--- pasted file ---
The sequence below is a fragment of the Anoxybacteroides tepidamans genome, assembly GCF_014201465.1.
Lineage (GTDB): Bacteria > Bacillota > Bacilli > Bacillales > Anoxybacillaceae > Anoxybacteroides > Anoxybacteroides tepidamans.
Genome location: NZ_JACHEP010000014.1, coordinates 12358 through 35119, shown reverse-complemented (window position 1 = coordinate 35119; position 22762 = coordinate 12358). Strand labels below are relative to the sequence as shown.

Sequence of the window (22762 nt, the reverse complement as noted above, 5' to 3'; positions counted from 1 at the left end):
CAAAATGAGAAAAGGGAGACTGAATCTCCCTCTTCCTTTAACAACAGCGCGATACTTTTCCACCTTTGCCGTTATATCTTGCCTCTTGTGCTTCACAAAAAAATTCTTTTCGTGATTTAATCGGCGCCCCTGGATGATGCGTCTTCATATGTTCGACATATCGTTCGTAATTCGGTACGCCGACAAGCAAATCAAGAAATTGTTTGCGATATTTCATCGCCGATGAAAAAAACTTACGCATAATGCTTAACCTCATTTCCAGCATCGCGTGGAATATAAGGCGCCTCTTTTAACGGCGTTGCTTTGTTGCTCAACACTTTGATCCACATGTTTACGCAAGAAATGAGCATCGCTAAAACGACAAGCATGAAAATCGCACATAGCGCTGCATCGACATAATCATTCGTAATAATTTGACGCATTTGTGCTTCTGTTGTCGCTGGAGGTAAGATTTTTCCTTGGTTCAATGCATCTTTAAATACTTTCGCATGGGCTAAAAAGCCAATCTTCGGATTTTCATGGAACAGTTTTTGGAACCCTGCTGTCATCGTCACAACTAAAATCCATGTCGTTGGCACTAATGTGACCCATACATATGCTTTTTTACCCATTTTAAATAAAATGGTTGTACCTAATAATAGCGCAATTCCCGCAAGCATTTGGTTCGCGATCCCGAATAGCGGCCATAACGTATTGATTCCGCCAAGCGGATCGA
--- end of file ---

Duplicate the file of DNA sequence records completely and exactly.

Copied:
The sequence below is a fragment of the Anoxybacteroides tepidamans genome, assembly GCF_014201465.1.
Lineage (GTDB): Bacteria > Bacillota > Bacilli > Bacillales > Anoxybacillaceae > Anoxybacteroides > Anoxybacteroides tepidamans.
Genome location: NZ_JACHEP010000014.1, coordinates 12358 through 35119, shown reverse-complemented (window position 1 = coordinate 35119; position 22762 = coordinate 12358). Strand labels below are relative to the sequence as shown.

Sequence of the window (22762 nt, the reverse complement as noted above, 5' to 3'; positions counted from 1 at the left end):
CAAAATGAGAAAAGGGAGACTGAATCTCCCTCTTCCTTTAACAACAGCGCGATACTTTTCCACCTTTGCCGTTATATCTTGCCTCTTGTGCTTCACAAAAAAATTCTTTTCGTGATTTAATCGGCGCCCCTGGATGATGCGTCTTCATATGTTCGACATATCGTTCGTAATTCGGTACGCCGACAAGCAAATCAAGAAATTGTTTGCGATATTTCATCGCCGATGAAAAAAACTTACGCATAATGCTTAACCTCATTTCCAGCATCGCGTGGAATATAAGGCGCCTCTTTTAACGGCGTTGCTTTGTTGCTCAACACTTTGATCCACATGTTTACGCAAGAAATGAGCATCGCTAAAACGACAAGCATGAAAATCGCACATAGCGCTGCATCGACATAATCATTCGTAATAATTTGACGCATTTGTGCTTCTGTTGTCGCTGGAGGTAAGATTTTTCCTTGGTTCAATGCATCTTTAAATACTTTCGCATGGGCTAAAAAGCCAATCTTCGGATTTTCATGGAACAGTTTTTGGAACCCTGCTGTCATCGTCACAACTAAAATCCATGTCGTTGGCACTAATGTGACCCATACATATGCTTTTTTACCCATTTTAAATAAAATGGTTGTACCTAATAATAGCGCAATTCCCGCAAGCATTTGGTTCGCGATCCCGAATAGCGGCCATAACGTATTGATTCCGCCAAGCGGATCGA